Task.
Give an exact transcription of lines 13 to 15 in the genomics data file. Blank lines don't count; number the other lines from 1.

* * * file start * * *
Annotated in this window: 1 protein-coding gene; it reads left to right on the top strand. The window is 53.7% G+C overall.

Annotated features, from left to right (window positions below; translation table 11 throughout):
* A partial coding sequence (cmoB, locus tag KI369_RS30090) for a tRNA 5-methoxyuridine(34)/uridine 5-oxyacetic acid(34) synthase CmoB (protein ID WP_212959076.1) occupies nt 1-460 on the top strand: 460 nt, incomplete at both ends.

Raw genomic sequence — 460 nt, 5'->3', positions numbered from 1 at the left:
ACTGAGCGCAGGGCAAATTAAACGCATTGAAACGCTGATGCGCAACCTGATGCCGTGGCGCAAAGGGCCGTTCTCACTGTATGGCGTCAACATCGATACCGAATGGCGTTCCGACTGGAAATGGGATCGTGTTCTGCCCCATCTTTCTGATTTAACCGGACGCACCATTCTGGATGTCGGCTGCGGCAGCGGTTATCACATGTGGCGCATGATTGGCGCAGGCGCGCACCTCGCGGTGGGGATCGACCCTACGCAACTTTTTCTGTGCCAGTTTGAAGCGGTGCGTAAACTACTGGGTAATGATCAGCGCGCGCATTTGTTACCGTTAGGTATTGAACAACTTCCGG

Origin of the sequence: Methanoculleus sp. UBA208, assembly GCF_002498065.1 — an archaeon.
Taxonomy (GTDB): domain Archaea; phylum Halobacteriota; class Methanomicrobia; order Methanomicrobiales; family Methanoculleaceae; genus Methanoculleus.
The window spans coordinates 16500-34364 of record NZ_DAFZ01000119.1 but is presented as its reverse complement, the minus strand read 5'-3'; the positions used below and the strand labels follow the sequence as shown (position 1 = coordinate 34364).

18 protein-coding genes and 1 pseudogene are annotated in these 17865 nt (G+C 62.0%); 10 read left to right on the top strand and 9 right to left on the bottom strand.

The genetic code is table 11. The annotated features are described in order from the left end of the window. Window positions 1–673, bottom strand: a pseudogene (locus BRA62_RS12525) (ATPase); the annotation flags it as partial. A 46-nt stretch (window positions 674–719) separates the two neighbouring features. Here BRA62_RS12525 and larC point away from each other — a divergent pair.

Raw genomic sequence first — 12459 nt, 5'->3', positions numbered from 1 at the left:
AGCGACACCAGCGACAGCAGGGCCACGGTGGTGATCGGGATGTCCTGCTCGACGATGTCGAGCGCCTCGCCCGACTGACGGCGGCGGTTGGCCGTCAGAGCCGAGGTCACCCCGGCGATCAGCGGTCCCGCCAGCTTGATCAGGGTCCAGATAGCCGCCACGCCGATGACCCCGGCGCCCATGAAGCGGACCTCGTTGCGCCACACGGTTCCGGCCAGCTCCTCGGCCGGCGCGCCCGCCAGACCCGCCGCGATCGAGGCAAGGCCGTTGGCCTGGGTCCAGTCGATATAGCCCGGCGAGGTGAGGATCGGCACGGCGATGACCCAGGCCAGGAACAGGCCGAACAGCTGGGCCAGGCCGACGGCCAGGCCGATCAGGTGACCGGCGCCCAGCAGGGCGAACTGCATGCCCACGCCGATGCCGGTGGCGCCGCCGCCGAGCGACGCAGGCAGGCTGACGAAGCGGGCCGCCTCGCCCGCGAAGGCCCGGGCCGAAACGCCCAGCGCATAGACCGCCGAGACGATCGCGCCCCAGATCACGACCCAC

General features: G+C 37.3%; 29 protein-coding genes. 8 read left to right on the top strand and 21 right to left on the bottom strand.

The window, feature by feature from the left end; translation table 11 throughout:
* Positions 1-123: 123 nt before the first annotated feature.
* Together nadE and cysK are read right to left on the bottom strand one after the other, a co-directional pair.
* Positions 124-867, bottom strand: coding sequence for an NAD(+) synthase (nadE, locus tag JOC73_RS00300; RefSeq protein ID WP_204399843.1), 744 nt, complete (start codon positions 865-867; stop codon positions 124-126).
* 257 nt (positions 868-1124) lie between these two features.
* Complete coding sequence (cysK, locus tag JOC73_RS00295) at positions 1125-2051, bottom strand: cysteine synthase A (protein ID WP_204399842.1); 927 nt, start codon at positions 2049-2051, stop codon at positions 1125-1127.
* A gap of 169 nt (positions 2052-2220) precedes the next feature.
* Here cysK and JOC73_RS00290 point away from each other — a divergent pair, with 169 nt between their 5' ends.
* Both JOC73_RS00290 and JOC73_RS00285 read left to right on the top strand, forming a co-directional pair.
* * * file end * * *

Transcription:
General features: G+C 37.3%; 29 protein-coding genes. 8 read left to right on the top strand and 21 right to left on the bottom strand.

The window, feature by feature from the left end; translation table 11 throughout:
* Positions 1-123: 123 nt before the first annotated feature.